Skip to main content

Spatial and temporal patterns in civil violence: Guatemala, 1977--1986

Citation: Politics and the Life Sciences, 2002, 21, 1, 26-36

Civil violence is a complex and often horrific phenomenon whose characteristics have varied by era, setting, and circumstance. Its objective analysis has rarely been feasible at spatial and temporal scales great enough and resolutions fine enough to reveal patterns useful in prevention, intervention, or adjudication. An extraordinary data set simultaneously meeting scale and resolution criteria was collected during conflict in Guatemala from 1977 through 1986. Reported here is its spatial-temporal analysis; reported as well is a putatively novel method for estimating power-law exponents from aggregate data. Analysis showed that the relationship between ethnic mix and killing was smooth yet highly nonlinear, that the temporal texture of killings was rough, and that the distribution of killing-event sizes was dichotomous, with nongenocidal and genocidal conflict periods displaying Zipf and non-Zipf distributions, respectively. These results add statistical support to claims that the Guatemalan military operated under at least two directives with respect to killing and that one of these effected a genocidal campaign against an indigenous people, the Mayans. Implications for group-behavioral modeling, conflict prevention, peace-keeping intervention, human-rights monitoring, and transitional justice are noted.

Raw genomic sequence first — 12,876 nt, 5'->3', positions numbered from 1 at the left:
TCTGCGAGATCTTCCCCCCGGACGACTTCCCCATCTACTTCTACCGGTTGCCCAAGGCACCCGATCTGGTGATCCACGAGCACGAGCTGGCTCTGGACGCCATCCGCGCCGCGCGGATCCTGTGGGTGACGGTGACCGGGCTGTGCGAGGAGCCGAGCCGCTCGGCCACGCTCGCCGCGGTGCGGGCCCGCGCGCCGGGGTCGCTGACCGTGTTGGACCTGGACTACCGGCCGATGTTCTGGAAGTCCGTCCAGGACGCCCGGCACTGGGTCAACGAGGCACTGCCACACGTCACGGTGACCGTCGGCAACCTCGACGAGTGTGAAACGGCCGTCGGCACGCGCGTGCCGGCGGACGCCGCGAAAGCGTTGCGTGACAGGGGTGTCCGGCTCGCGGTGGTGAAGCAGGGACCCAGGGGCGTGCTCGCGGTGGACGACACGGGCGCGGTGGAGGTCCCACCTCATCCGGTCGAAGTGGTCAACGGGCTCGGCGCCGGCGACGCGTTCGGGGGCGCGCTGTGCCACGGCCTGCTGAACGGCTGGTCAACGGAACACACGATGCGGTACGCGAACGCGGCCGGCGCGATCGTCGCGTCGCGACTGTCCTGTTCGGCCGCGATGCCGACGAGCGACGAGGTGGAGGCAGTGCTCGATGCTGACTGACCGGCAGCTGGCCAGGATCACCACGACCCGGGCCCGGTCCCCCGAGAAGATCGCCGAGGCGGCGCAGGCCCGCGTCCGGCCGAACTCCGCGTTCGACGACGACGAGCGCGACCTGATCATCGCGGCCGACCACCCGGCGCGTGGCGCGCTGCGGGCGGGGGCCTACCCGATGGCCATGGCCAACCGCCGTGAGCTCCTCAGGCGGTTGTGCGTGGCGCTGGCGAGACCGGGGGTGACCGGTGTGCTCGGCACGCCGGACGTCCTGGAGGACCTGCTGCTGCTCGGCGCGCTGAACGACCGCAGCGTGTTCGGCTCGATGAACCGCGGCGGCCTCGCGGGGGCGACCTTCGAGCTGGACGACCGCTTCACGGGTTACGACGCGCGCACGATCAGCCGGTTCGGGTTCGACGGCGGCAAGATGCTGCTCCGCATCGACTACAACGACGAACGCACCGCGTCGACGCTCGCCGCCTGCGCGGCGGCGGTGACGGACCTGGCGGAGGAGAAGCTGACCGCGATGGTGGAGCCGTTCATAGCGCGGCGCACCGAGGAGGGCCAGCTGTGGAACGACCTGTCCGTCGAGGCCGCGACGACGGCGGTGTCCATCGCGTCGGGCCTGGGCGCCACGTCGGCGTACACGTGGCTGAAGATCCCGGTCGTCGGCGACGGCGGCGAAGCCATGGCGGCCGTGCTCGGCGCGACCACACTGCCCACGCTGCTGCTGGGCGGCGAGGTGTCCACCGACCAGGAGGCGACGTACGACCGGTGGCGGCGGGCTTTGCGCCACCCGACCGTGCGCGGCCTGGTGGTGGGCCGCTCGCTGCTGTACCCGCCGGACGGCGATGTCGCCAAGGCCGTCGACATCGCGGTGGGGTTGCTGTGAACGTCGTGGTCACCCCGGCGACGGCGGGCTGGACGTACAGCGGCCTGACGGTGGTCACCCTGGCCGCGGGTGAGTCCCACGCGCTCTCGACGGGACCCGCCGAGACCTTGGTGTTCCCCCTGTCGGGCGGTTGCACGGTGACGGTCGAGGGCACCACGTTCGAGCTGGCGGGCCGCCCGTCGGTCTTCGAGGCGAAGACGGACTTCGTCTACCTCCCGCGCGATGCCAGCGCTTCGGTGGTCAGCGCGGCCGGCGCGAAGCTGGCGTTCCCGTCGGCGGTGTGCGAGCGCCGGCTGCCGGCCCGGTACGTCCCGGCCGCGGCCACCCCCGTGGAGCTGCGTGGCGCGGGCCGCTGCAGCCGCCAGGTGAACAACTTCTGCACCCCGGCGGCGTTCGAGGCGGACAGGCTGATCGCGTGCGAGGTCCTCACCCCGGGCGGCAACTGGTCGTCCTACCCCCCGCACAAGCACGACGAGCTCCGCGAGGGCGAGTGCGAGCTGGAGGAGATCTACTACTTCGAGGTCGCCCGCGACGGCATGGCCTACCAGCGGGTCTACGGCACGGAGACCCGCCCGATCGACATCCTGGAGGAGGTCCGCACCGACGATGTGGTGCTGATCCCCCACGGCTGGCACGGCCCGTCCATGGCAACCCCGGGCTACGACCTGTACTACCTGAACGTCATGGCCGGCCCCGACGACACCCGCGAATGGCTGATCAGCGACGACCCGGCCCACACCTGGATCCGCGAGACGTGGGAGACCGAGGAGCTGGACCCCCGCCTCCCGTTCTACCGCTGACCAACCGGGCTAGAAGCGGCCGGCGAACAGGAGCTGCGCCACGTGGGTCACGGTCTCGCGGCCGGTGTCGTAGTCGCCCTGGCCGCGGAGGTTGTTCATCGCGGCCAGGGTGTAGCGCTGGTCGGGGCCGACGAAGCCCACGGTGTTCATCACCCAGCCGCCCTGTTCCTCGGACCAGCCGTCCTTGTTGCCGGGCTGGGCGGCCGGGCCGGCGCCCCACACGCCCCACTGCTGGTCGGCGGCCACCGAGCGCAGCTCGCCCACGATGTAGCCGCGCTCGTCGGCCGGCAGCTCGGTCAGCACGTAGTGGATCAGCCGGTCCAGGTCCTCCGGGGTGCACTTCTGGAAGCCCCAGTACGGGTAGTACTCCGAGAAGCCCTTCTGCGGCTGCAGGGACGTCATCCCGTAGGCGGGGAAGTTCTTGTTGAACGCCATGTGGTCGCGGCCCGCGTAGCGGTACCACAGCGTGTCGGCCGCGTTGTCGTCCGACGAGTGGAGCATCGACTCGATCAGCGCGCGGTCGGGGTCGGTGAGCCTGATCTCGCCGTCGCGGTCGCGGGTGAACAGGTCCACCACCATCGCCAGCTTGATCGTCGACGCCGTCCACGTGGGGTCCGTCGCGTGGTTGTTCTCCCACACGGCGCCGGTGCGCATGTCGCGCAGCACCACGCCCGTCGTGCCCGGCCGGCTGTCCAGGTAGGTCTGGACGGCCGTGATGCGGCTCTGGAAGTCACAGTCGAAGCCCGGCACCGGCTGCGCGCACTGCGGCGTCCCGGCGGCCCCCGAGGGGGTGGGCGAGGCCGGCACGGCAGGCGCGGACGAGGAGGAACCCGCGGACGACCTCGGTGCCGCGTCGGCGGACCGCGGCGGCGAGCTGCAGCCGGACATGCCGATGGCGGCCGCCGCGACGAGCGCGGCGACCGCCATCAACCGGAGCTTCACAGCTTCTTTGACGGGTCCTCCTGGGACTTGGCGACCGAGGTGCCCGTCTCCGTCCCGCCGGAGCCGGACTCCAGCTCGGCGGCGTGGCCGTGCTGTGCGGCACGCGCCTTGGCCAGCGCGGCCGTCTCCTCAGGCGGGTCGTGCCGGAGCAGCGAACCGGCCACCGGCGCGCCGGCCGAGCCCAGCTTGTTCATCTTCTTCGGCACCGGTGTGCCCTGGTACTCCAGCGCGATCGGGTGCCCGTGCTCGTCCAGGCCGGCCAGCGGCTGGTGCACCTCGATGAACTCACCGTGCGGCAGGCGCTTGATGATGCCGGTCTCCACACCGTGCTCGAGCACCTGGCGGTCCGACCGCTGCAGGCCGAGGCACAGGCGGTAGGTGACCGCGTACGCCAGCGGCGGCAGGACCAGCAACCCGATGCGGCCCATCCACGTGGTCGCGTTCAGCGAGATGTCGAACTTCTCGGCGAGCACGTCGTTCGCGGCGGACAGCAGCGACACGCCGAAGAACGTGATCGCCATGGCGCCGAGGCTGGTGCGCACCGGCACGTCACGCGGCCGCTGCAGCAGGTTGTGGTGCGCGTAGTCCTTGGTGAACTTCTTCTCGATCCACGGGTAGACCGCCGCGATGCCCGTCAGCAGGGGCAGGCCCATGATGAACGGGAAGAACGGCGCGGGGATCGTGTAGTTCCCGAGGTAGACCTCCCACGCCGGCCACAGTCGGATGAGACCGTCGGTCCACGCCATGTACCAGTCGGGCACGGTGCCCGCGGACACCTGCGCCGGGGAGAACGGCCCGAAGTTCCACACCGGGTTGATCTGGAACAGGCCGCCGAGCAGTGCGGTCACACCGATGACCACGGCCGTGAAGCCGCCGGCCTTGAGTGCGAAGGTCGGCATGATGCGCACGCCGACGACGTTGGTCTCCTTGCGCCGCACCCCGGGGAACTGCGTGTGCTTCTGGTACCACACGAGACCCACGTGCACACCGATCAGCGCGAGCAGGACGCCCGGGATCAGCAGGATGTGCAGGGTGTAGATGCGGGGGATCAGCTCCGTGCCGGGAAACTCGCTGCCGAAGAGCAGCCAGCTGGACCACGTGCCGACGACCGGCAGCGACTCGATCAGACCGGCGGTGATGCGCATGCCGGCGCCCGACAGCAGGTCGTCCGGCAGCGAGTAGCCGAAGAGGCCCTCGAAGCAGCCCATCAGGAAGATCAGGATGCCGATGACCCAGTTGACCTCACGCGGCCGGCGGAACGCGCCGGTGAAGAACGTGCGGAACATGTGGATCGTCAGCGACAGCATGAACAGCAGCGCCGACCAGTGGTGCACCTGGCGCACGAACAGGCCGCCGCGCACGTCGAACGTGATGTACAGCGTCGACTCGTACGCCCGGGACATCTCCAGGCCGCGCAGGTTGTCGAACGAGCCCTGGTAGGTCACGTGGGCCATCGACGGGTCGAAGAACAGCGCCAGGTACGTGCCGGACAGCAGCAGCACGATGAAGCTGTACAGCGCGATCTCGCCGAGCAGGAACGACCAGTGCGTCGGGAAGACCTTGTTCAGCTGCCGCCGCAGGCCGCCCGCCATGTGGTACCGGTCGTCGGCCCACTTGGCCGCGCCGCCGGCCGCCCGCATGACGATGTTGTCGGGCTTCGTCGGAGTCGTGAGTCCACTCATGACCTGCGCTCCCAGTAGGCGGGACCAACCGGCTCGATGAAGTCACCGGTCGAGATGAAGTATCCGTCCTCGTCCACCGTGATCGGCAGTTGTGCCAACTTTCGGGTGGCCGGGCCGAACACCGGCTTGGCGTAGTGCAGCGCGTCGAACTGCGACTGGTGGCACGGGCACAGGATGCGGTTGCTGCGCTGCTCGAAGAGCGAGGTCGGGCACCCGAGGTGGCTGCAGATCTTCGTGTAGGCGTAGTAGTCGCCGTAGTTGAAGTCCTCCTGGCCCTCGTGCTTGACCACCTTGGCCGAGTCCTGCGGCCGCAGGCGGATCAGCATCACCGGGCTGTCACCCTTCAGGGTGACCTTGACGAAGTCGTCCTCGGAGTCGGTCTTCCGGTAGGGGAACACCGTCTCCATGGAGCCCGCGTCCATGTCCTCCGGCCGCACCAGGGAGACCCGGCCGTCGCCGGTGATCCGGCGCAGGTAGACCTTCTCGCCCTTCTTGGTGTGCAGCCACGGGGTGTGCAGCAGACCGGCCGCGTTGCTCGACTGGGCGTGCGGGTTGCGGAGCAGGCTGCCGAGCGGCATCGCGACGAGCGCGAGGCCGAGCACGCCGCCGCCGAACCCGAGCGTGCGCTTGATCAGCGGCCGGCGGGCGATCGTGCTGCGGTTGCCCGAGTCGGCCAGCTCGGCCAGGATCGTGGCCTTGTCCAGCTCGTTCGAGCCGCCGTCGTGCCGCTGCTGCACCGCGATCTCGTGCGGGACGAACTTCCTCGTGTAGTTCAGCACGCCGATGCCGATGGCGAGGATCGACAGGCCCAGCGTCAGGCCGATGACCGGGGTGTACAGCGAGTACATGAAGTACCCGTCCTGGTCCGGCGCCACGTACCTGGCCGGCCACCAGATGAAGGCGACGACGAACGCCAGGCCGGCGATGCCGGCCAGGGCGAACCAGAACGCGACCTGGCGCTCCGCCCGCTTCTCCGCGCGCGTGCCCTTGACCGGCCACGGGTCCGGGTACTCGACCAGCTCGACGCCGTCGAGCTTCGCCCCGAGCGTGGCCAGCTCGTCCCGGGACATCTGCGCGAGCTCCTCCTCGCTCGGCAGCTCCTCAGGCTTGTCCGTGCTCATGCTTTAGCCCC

Related Content


ISFEREA — Scientific and technical support to

Geospatial Technologies and Human Rights. AAAS

UNOSAT — The crisis in Gaza.

Interpreting Optical Remote Sensing Images.

After the Killing Fields: Lessons from the Cambodian Genocide. Craig Etchenson

Accounting for scale: Measuring geography in quantitative studies of civil…. Bahaug H.; Lujala P.

UN Office for the Coordination of Humanitarian Affairs

AAAS Science and Human Rights Program

US Holocaust Memorial Museum Mapping Initiative

Data and Tools
Global Land Cover Facility. University of Maryland Department of Geography


European Commission Joint Research Center Fuzzy Matcher. European Commission Joint Research Center